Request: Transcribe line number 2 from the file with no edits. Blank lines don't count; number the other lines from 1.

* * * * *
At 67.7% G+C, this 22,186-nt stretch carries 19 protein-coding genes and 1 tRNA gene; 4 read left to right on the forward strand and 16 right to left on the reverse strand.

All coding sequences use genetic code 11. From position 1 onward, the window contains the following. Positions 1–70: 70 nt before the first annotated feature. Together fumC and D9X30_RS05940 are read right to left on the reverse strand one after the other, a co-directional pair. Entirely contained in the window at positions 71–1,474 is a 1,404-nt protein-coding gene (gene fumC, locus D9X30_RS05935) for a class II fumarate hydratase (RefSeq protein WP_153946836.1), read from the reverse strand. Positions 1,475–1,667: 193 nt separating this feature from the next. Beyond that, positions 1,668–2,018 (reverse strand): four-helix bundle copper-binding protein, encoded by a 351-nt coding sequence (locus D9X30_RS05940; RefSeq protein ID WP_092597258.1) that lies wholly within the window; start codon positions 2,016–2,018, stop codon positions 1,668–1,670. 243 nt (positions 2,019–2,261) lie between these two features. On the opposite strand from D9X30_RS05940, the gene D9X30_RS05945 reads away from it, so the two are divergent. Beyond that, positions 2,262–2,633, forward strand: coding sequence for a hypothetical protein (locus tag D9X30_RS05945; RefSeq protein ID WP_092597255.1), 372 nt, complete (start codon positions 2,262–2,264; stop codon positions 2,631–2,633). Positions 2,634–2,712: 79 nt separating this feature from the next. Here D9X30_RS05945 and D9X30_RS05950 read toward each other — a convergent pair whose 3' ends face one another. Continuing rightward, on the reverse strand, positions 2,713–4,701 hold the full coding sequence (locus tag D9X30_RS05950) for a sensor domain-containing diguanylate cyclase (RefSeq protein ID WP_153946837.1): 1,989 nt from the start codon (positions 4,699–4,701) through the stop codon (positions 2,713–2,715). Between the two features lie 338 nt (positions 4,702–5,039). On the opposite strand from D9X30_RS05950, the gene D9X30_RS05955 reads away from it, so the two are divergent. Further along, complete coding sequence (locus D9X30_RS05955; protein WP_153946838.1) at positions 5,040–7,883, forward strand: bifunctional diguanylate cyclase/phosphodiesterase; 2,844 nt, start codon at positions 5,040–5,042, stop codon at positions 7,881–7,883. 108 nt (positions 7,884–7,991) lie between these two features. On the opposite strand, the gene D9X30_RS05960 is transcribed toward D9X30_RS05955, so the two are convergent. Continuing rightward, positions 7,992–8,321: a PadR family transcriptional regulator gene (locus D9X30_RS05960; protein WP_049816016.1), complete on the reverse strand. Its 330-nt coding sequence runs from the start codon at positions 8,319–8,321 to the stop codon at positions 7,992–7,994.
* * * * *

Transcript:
All coding sequences use genetic code 11. From position 1 onward, the window contains the following. Positions 1–70: 70 nt before the first annotated feature. Together fumC and D9X30_RS05940 are read right to left on the reverse strand one after the other, a co-directional pair. Entirely contained in the window at positions 71–1,474 is a 1,404-nt protein-coding gene (gene fumC, locus D9X30_RS05935) for a class II fumarate hydratase (RefSeq protein WP_153946836.1), read from the reverse strand. Positions 1,475–1,667: 193 nt separating this feature from the next. Beyond that, positions 1,668–2,018 (reverse strand): four-helix bundle copper-binding protein, encoded by a 351-nt coding sequence (locus D9X30_RS05940; RefSeq protein ID WP_092597258.1) that lies wholly within the window; start codon positions 2,016–2,018, stop codon positions 1,668–1,670. 243 nt (positions 2,019–2,261) lie between these two features. On the opposite strand from D9X30_RS05940, the gene D9X30_RS05945 reads away from it, so the two are divergent. Beyond that, positions 2,262–2,633, forward strand: coding sequence for a hypothetical protein (locus tag D9X30_RS05945; RefSeq protein ID WP_092597255.1), 372 nt, complete (start codon positions 2,262–2,264; stop codon positions 2,631–2,633). Positions 2,634–2,712: 79 nt separating this feature from the next. Here D9X30_RS05945 and D9X30_RS05950 read toward each other — a convergent pair whose 3' ends face one another. Continuing rightward, on the reverse strand, positions 2,713–4,701 hold the full coding sequence (locus tag D9X30_RS05950) for a sensor domain-containing diguanylate cyclase (RefSeq protein ID WP_153946837.1): 1,989 nt from the start codon (positions 4,699–4,701) through the stop codon (positions 2,713–2,715). Between the two features lie 338 nt (positions 4,702–5,039). On the opposite strand from D9X30_RS05950, the gene D9X30_RS05955 reads away from it, so the two are divergent. Further along, complete coding sequence (locus D9X30_RS05955; protein WP_153946838.1) at positions 5,040–7,883, forward strand: bifunctional diguanylate cyclase/phosphodiesterase; 2,844 nt, start codon at positions 5,040–5,042, stop codon at positions 7,881–7,883. 108 nt (positions 7,884–7,991) lie between these two features. On the opposite strand, the gene D9X30_RS05960 is transcribed toward D9X30_RS05955, so the two are convergent. Continuing rightward, positions 7,992–8,321: a PadR family transcriptional regulator gene (locus D9X30_RS05960; protein WP_049816016.1), complete on the reverse strand. Its 330-nt coding sequence runs from the start codon at positions 8,319–8,321 to the stop codon at positions 7,992–7,994.